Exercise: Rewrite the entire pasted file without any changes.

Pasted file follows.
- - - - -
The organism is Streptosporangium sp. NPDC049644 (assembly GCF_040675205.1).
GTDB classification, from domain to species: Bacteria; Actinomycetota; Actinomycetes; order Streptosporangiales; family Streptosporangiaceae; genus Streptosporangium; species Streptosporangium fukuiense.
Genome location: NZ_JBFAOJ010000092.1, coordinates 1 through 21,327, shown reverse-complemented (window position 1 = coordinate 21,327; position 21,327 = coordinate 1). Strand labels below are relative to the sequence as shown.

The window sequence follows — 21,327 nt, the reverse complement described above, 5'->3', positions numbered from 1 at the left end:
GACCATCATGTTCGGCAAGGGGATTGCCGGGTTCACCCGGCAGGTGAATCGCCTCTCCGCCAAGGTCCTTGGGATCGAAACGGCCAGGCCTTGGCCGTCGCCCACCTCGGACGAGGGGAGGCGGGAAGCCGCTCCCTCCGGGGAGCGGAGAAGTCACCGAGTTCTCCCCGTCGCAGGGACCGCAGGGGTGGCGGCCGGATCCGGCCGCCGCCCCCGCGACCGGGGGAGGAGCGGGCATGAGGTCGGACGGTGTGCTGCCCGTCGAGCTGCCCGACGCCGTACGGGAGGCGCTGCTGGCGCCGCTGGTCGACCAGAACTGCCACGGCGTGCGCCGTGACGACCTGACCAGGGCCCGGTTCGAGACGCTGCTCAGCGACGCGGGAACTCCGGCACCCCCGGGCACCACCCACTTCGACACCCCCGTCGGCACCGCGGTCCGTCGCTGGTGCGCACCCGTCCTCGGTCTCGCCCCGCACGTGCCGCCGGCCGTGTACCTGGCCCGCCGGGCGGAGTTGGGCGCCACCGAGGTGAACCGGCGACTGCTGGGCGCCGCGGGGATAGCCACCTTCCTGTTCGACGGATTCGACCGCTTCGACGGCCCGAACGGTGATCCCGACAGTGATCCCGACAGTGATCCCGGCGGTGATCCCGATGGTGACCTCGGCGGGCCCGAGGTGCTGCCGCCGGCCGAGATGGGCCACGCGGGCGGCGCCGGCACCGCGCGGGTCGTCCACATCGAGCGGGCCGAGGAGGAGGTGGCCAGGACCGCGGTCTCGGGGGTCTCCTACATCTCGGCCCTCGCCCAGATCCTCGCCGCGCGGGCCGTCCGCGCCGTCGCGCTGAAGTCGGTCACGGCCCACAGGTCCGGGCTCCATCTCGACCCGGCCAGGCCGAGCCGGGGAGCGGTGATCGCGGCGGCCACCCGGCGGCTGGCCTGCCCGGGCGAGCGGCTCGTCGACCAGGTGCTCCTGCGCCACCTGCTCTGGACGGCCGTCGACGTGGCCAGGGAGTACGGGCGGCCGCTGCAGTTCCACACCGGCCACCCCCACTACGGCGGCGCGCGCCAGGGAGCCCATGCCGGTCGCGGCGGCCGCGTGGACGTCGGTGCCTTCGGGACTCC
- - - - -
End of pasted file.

The organism is Streptosporangium sp. NPDC049644 (assembly GCF_040675205.1).
GTDB classification, from domain to species: Bacteria; Actinomycetota; Actinomycetes; order Streptosporangiales; family Streptosporangiaceae; genus Streptosporangium; species Streptosporangium fukuiense.
Genome location: NZ_JBFAOJ010000092.1, coordinates 1 through 21,327, shown reverse-complemented (window position 1 = coordinate 21,327; position 21,327 = coordinate 1). Strand labels below are relative to the sequence as shown.

The window sequence follows — 21,327 nt, the reverse complement described above, 5'->3', positions numbered from 1 at the left end:
GACCATCATGTTCGGCAAGGGGATTGCCGGGTTCACCCGGCAGGTGAATCGCCTCTCCGCCAAGGTCCTTGGGATCGAAACGGCCAGGCCTTGGCCGTCGCCCACCTCGGACGAGGGGAGGCGGGAAGCCGCTCCCTCCGGGGAGCGGAGAAGTCACCGAGTTCTCCCCGTCGCAGGGACCGCAGGGGTGGCGGCCGGATCCGGCCGCCGCCCCCGCGACCGGGGGAGGAGCGGGCATGAGGTCGGACGGTGTGCTGCCCGTCGAGCTGCCCGACGCCGTACGGGAGGCGCTGCTGGCGCCGCTGGTCGACCAGAACTGCCACGGCGTGCGCCGTGACGACCTGACCAGGGCCCGGTTCGAGACGCTGCTCAGCGACGCGGGAACTCCGGCACCCCCGGGCACCACCCACTTCGACACCCCCGTCGGCACCGCGGTCCGTCGCTGGTGCGCACCCGTCCTCGGTCTCGCCCCGCACGTGCCGCCGGCCGTGTACCTGGCCCGCCGGGCGGAGTTGGGCGCCACCGAGGTGAACCGGCGACTGCTGGGCGCCGCGGGGATAGCCACCTTCCTGTTCGACGGATTCGACCGCTTCGACGGCCCGAACGGTGATCCCGACAGTGATCCCGACAGTGATCCCGGCGGTGATCCCGATGGTGACCTCGGCGGGCCCGAGGTGCTGCCGCCGGCCGAGATGGGCCACGCGGGCGGCGCCGGCACCGCGCGGGTCGTCCACATCGAGCGGGCCGAGGAGGAGGTGGCCAGGACCGCGGTCTCGGGGGTCTCCTACATCTCGGCCCTCGCCCAGATCCTCGCCGCGCGGGCCGTCCGCGCCGTCGCGCTGAAGTCGGTCACGGCCCACAGGTCCGGGCTCCATCTCGACCCGGCCAGGCCGAGCCGGGGAGCGGTGATCGCGGCGGCCACCCGGCGGCTGGCCTGCCCGGGCGAGCGGCTCGTCGACCAGGTGCTCCTGCGCCACCTGCTCTGGACGGCCGTCGACGTGGCCAGGGAGTACGGGCGGCCGCTGCAGTTCCACACCGGCCACCCCCACTACGGCGGCGCGCGCCAGGGAGCCCATGCCGGTCGCGGCGGCCGCGTGGACGTCGGTGCCTTCGGGACTCC